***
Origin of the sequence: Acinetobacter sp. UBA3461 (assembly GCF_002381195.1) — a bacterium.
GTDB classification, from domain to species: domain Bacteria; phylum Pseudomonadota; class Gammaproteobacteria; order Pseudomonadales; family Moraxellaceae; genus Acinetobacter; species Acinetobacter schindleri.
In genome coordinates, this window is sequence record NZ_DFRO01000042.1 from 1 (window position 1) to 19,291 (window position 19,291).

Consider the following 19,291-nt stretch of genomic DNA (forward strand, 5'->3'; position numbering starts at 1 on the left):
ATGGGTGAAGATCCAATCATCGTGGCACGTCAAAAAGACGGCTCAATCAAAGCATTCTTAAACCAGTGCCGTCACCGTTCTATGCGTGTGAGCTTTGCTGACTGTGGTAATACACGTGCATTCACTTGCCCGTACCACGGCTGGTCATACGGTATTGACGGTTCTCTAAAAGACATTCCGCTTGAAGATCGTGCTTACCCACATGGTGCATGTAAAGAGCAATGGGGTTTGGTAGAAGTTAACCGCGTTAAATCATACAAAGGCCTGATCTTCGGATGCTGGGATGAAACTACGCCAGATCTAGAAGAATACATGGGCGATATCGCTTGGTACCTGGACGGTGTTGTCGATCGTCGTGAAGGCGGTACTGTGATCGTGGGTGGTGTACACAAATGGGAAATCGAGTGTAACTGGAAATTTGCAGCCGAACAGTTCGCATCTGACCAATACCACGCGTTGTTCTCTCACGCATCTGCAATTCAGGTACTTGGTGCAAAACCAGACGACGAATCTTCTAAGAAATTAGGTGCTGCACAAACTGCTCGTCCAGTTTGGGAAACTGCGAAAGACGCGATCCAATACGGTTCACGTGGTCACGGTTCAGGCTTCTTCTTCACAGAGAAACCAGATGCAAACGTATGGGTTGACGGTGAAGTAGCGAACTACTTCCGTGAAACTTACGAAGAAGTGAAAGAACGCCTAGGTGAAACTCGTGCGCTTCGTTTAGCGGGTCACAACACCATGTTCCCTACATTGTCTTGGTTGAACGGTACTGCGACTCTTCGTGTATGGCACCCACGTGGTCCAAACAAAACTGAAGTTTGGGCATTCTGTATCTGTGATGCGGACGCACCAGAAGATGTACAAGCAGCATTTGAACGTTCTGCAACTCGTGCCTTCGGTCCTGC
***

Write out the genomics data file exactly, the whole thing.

Origin of the sequence: Acinetobacter sp. UBA3461 (assembly GCF_002381195.1) — a bacterium.
GTDB classification, from domain to species: domain Bacteria; phylum Pseudomonadota; class Gammaproteobacteria; order Pseudomonadales; family Moraxellaceae; genus Acinetobacter; species Acinetobacter schindleri.
In genome coordinates, this window is sequence record NZ_DFRO01000042.1 from 1 (window position 1) to 19,291 (window position 19,291).

Consider the following 19,291-nt stretch of genomic DNA (forward strand, 5'->3'; position numbering starts at 1 on the left):
ATGGGTGAAGATCCAATCATCGTGGCACGTCAAAAAGACGGCTCAATCAAAGCATTCTTAAACCAGTGCCGTCACCGTTCTATGCGTGTGAGCTTTGCTGACTGTGGTAATACACGTGCATTCACTTGCCCGTACCACGGCTGGTCATACGGTATTGACGGTTCTCTAAAAGACATTCCGCTTGAAGATCGTGCTTACCCACATGGTGCATGTAAAGAGCAATGGGGTTTGGTAGAAGTTAACCGCGTTAAATCATACAAAGGCCTGATCTTCGGATGCTGGGATGAAACTACGCCAGATCTAGAAGAATACATGGGCGATATCGCTTGGTACCTGGACGGTGTTGTCGATCGTCGTGAAGGCGGTACTGTGATCGTGGGTGGTGTACACAAATGGGAAATCGAGTGTAACTGGAAATTTGCAGCCGAACAGTTCGCATCTGACCAATACCACGCGTTGTTCTCTCACGCATCTGCAATTCAGGTACTTGGTGCAAAACCAGACGACGAATCTTCTAAGAAATTAGGTGCTGCACAAACTGCTCGTCCAGTTTGGGAAACTGCGAAAGACGCGATCCAATACGGTTCACGTGGTCACGGTTCAGGCTTCTTCTTCACAGAGAAACCAGATGCAAACGTATGGGTTGACGGTGAAGTAGCGAACTACTTCCGTGAAACTTACGAAGAAGTGAAAGAACGCCTAGGTGAAACTCGTGCGCTTCGTTTAGCGGGTCACAACACCATGTTCCCTACATTGTCTTGGTTGAACGGTACTGCGACTCTTCGTGTATGGCACCCACGTGGTCCAAACAAAACTGAAGTTTGGGCATTCTGTATCTGTGATGCGGACGCACCAGAAGATGTACAAGCAGCATTTGAACGTTCTGCAACTCGTGCCTTCGGTCCTGC